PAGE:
If you don’t go the pan release route, then you should absolutely sprinkle a light layer of flour inside your bundt pan after you spray it with nonstick cooking spray.
If you want to get more use out of your bundt pan, try our Orange Bundt Cake, Roasted Banana Bundt Cake, or reader favorite Strawberry Swirl Bundt Cake! For other great ideas, check out all of our bundt cake recipes. And if decadent cake is your thing, check out all these great cake recipes too!
🎂 Cake Storage Instructions
If you make the cake ahead of time, don’t glaze it until shortly before you are ready to serve it (within a few hours is best). Without the glaze on top, you can wrap it tightly in plastic wrap, or store in an airtight container for up to 5 days in the refrigerator.
You can also freeze an unglazed cake for up to 2 months in the freezer. When you want to serve it, allow it to come up to room temperature and glaze it before serving.
If the cake is already glazed, store leftovers in an airtight container at room temperature for 3 days, or up to 5 days in the refrigerator. Note that the glaze might weep or liquify over time.
🎃 More Great Pumpkin Desserts
- Pumpkin Fudge
- Pumpkin Bread Truffles
- 2-Ingredient Pumpkin Brownies
- 3-Ingredient Pumpkin Chocolate Chip Cookies
- Pumpkin Spice Hi-Hat Cupcakes
- Pumpkin Chocolate Mousse Cake
Don’t miss the step-by-step tutorial showing how to make Pumpkin Pound Cake – check out the web story here!
Pumpkin Pound Cake
For the Cinnamon Swirl:
- 2 oz toasted pecans, (1/2 cup)
- 2 tbsp granulated sugar
- 1 tsp cinnamon
For the Pumpkin Pound Cake:
- 15 oz canned pumpkin puree, (not pumpkin pie filling)
- 4 oz buttermilk, (1/2 cup)
- 1 tsp vanilla extract
- 10.12 oz all-purpose flour, (2 1/4 cups)
- 2 tsp baking powder
- 1 tsp baking soda
- 1 tbsp ground cinnamon
- 1 tsp ginger
- 1/2 tsp nutmeg
- 1/2 tsp allspice
- 6 oz unsalted butter, at room temperature (3/4 cup)
- 5.25 oz granulated sugar, (3/4 cup)
- 3.75 oz brown sugar, (1/2 cup)
- 3 large eggs, at room temperature
For the Brown Sugar Frosting:
- 2.5 oz unsalted butter, (5 tbsp)
- 3.5 oz brown sugar, packed (1/2 cup)
- 1.5 oz heavy cream, (3 tbsp)
- 6 oz powdered sugar, (1 1/2 cups)
- 1 tsp vanilla extract
- pinch salt
To Make the Pumpkin Pound Cake:
- Preheat the oven to 350 F. Generously grease a bundt pan and dust it with flour, then tap out the excess flour.
- Combine the ingredients for the cinnamon swirl in a food processor and process them until they’re in fine crumbs. Set aside for now.
- Whisk together the pumpkin, buttermilk, and vanilla in a small bowl, and in a separate bowl, sift together the flour, baking powder, baking soda, salt, and spices.
- Combine the butter and both sugars in the bowl of a large mixer fitted with a paddle attachment. Beat on medium-medium high speed until light and fluffy, for about 3-5 minutes. Add the eggs one at a time, beating well after each addition. Turn the mixer speed to low and add a third of the flour, then when that’s almost mixed in, add half of the pumpkin mixture. Continue to alternate adding wets and drys, ending with the dry ingredients. When just a few streaks of flour remain, turn the mixer off and finish mixing by hand, scraping down the bottom and sides with a rubber spatula.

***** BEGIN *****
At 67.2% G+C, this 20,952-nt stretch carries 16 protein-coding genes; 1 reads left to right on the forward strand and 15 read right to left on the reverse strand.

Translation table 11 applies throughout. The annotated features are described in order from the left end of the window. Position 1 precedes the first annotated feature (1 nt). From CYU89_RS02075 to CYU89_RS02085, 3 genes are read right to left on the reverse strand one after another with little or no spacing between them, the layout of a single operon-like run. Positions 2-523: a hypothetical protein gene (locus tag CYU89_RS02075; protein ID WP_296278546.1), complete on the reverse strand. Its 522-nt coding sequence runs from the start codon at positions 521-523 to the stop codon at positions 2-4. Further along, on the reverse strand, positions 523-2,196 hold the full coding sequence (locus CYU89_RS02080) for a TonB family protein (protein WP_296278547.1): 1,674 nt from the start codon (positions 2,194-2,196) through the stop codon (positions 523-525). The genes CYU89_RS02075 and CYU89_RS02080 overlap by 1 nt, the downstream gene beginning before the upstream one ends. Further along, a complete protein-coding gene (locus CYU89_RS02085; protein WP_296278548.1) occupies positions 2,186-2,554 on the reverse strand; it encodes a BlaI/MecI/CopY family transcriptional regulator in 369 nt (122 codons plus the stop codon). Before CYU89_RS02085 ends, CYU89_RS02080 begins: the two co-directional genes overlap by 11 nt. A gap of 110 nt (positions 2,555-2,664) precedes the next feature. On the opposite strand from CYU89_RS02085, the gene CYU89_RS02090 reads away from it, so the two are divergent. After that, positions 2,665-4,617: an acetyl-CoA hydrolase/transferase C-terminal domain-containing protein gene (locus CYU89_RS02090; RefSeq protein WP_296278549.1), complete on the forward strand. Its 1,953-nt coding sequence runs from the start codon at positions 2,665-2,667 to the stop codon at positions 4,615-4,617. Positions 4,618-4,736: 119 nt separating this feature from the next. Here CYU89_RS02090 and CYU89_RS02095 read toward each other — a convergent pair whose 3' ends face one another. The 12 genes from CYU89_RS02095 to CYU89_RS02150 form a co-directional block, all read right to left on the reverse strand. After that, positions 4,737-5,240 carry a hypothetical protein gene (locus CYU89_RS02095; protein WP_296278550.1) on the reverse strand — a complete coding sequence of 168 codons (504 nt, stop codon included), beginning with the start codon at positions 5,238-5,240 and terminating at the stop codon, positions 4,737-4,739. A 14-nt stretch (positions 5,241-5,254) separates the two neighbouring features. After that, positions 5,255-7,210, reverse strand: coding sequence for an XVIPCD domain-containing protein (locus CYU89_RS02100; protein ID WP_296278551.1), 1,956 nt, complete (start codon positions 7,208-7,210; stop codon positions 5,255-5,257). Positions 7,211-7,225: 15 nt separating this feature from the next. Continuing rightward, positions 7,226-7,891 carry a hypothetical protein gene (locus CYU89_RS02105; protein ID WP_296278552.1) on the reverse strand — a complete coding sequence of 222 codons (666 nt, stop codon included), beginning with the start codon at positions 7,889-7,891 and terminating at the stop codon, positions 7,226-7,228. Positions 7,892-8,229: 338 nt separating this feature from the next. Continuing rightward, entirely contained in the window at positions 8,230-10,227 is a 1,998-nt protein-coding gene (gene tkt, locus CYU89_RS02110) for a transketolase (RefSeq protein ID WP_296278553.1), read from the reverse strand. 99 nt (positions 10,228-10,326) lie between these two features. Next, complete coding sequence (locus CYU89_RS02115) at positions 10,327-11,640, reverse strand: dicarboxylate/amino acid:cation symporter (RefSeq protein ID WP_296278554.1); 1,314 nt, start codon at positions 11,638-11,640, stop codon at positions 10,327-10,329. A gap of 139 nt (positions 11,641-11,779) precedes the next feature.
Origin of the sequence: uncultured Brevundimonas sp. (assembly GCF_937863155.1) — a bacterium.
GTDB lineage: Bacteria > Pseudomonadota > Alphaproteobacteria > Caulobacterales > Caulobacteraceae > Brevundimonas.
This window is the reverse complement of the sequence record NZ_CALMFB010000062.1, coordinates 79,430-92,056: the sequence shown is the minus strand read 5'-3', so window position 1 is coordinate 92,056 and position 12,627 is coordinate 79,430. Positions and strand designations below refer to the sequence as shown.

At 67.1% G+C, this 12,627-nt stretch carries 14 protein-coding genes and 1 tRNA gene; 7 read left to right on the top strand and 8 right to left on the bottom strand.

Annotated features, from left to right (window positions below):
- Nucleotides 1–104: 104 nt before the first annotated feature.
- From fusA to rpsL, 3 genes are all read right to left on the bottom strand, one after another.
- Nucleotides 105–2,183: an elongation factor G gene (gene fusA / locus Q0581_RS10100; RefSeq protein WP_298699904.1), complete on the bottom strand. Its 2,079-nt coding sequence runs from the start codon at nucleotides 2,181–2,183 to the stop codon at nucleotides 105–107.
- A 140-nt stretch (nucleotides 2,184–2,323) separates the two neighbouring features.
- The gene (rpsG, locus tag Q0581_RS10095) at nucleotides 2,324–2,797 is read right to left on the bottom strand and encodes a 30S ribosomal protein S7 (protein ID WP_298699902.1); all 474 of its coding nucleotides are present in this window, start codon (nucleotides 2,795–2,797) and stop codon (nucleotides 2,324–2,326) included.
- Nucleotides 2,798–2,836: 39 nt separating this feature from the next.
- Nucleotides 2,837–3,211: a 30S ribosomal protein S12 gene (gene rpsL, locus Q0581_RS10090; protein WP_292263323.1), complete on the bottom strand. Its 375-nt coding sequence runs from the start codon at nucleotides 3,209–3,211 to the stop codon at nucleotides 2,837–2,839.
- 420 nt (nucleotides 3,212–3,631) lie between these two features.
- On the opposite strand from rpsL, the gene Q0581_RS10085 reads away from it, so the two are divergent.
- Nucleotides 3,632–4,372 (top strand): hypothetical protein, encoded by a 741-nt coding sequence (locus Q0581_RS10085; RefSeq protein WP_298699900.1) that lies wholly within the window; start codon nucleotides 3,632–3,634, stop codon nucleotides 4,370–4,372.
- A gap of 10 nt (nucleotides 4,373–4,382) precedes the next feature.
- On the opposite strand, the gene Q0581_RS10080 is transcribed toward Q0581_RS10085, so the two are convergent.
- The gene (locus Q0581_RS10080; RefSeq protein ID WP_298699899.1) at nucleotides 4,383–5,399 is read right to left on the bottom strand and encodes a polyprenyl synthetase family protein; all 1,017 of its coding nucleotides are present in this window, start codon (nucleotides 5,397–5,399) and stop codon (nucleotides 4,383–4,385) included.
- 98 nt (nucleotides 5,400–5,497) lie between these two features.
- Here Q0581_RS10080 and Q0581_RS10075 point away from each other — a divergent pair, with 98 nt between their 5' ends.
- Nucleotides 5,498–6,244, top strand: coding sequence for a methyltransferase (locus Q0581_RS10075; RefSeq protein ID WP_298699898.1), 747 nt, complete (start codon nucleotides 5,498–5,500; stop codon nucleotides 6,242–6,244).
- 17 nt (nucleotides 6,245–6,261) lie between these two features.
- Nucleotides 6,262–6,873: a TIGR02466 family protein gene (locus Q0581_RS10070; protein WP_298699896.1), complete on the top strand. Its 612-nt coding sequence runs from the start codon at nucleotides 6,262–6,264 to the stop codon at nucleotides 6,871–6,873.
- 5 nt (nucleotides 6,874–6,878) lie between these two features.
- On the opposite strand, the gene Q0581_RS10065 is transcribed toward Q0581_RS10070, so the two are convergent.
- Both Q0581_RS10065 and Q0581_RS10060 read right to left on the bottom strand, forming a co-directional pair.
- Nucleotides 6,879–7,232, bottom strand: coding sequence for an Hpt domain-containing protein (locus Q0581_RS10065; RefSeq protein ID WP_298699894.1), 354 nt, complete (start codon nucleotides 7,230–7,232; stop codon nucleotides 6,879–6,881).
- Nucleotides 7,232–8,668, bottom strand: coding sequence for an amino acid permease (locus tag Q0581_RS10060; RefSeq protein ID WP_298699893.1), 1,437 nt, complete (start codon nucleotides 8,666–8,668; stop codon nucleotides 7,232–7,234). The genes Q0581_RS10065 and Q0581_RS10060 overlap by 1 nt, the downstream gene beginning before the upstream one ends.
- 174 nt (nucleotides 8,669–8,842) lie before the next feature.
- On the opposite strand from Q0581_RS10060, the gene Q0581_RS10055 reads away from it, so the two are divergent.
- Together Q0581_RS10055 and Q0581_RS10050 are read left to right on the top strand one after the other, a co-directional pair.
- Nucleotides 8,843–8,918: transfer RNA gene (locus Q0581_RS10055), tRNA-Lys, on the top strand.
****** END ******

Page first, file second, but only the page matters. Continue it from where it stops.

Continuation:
- Spoon about a third of the batter into the bundt pan and smooth it out. Add half of the cinnamon swirl mix, then top with more batter. Add the rest of the cinnamon mix, and finish by spreading the rest of the batter on top. Bake the cake for about 45 minutes, until a toothpick inserted into the center comes out clean.
- Cool the cake on a rack for 15 minutes, then invert it out of the pan and cool completely before frosting.
To Make the Brown Sugar Frosting:
- Melt the butter in a small saucepan over medium heat. Stir in the brown sugar and cook, stirring, until the sugar melts. It might look separated, but that’s okay. Stir in the cream, and it should all come together. Bring the mixture to a boil, then pour it into a mixing bowl fitted with a paddle attachment to cool for 10 minutes.
- After 10 minutes, add the powdered sugar, vanilla, and salt. Beat well on medium speed for 30-45 seconds, until there are no lumps of sugar and the frosting is satiny and smooth. If the mixture appears too thin, add more confectioners’ sugar, if it’s too thick, add a spoonful of hot water. Be aware that it sets up QUICKLY, so as soon as you’re finished mixing it, pour it over the cake while it’s still warm. Know that it’s hard to go back and correct mistakes because it starts setting and crusting soon after being poured, so one option is to put it in a large Ziploc bag and cut off a corner. Pipe the frosting over the top so it drips down where you want it to. Add any toppings or decorations before the frosting crusts over.
Our recipes are developed using weight measurements, and we highly recommend using a kitchen scale for baking whenever possible. However, if you prefer to use cups, volume measurements are provided as well. PLEASE NOTE: the adage “8 oz = 1 cup” is NOT true when speaking about weight, so don’t be concerned if the measurements don’t fit this formula.Click here to learn more about baking measurements and conversion.
About Elizabeth LaBau
I’m Elizabeth, but you can call me SugarHero! I’m a former pastry chef turned blogger, cookbook author, and baking instructor, and I consider myself sugar’s #1 fan. Learn more from my About page, or connect with me on social media: